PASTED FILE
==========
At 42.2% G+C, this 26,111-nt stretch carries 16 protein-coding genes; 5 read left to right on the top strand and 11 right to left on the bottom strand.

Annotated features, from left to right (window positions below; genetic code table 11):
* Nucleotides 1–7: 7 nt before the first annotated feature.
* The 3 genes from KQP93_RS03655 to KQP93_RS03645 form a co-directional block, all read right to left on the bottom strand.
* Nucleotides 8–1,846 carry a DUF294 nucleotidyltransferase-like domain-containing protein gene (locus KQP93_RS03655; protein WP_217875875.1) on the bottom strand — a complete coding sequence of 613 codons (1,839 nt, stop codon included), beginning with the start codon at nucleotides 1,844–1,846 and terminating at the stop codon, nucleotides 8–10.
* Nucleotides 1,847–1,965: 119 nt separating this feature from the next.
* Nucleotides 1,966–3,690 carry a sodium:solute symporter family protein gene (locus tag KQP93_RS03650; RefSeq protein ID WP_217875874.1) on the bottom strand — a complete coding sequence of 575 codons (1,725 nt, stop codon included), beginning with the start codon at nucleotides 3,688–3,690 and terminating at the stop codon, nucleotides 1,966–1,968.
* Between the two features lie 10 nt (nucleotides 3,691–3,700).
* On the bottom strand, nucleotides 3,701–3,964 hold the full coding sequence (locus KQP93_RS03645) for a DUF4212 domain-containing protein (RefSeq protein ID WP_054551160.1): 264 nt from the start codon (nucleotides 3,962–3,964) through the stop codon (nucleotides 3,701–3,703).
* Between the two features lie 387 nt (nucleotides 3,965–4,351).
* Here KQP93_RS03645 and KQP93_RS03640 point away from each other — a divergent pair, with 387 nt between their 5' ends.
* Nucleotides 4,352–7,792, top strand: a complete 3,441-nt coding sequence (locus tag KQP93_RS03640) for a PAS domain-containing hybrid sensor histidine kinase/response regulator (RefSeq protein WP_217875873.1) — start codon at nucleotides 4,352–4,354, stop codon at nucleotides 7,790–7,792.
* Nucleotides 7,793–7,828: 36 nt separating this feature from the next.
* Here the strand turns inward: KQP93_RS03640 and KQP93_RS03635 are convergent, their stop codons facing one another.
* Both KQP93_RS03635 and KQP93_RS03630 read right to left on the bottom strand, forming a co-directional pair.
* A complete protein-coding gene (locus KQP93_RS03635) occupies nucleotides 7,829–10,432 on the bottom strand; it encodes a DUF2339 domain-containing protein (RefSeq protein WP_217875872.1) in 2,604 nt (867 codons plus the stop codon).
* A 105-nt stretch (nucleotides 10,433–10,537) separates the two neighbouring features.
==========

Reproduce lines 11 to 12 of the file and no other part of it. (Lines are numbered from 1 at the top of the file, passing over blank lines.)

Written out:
* Here KQP93_RS03645 and KQP93_RS03640 point away from each other — a divergent pair, with 387 nt between their 5' ends.
* Nucleotides 4,352–7,792, top strand: a complete 3,441-nt coding sequence (locus tag KQP93_RS03640) for a PAS domain-containing hybrid sensor histidine kinase/response regulator (RefSeq protein WP_217875873.1) — start codon at nucleotides 4,352–4,354, stop codon at nucleotides 7,790–7,792.